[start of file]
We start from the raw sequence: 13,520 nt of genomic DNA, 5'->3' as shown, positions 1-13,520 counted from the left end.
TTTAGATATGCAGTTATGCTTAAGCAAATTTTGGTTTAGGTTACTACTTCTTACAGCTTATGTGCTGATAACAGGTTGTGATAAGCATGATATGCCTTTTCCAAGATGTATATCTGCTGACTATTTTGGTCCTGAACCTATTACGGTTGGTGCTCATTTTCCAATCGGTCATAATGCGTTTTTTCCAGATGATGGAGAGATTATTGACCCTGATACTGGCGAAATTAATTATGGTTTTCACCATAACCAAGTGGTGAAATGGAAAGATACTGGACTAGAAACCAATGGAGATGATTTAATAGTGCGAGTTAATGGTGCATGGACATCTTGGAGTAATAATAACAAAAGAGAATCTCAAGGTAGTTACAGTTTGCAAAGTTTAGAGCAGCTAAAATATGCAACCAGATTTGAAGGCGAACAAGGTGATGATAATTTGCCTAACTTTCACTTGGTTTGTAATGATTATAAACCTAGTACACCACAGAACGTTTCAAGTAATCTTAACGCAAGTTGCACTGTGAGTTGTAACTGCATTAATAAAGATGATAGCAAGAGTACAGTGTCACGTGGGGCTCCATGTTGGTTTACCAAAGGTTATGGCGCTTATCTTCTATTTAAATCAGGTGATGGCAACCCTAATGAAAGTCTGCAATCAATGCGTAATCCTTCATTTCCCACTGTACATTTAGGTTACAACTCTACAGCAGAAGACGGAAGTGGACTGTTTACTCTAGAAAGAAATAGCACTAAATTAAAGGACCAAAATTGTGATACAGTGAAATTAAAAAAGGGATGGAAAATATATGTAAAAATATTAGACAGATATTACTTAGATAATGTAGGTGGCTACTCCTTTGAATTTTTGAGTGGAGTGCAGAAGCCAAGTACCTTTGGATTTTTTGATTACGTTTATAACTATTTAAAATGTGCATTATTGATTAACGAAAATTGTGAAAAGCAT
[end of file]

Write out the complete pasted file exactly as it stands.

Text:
We start from the raw sequence: 13,520 nt of genomic DNA, 5'->3' as shown, positions 1-13,520 counted from the left end.
TTTAGATATGCAGTTATGCTTAAGCAAATTTTGGTTTAGGTTACTACTTCTTACAGCTTATGTGCTGATAACAGGTTGTGATAAGCATGATATGCCTTTTCCAAGATGTATATCTGCTGACTATTTTGGTCCTGAACCTATTACGGTTGGTGCTCATTTTCCAATCGGTCATAATGCGTTTTTTCCAGATGATGGAGAGATTATTGACCCTGATACTGGCGAAATTAATTATGGTTTTCACCATAACCAAGTGGTGAAATGGAAAGATACTGGACTAGAAACCAATGGAGATGATTTAATAGTGCGAGTTAATGGTGCATGGACATCTTGGAGTAATAATAACAAAAGAGAATCTCAAGGTAGTTACAGTTTGCAAAGTTTAGAGCAGCTAAAATATGCAACCAGATTTGAAGGCGAACAAGGTGATGATAATTTGCCTAACTTTCACTTGGTTTGTAATGATTATAAACCTAGTACACCACAGAACGTTTCAAGTAATCTTAACGCAAGTTGCACTGTGAGTTGTAACTGCATTAATAAAGATGATAGCAAGAGTACAGTGTCACGTGGGGCTCCATGTTGGTTTACCAAAGGTTATGGCGCTTATCTTCTATTTAAATCAGGTGATGGCAACCCTAATGAAAGTCTGCAATCAATGCGTAATCCTTCATTTCCCACTGTACATTTAGGTTACAACTCTACAGCAGAAGACGGAAGTGGACTGTTTACTCTAGAAAGAAATAGCACTAAATTAAAGGACCAAAATTGTGATACAGTGAAATTAAAAAAGGGATGGAAAATATATGTAAAAATATTAGACAGATATTACTTAGATAATGTAGGTGGCTACTCCTTTGAATTTTTGAGTGGAGTGCAGAAGCCAAGTACCTTTGGATTTTTTGATTACGTTTATAACTATTTAAAATGTGCATTATTGATTAACGAAAATTGTGAAAAGCAT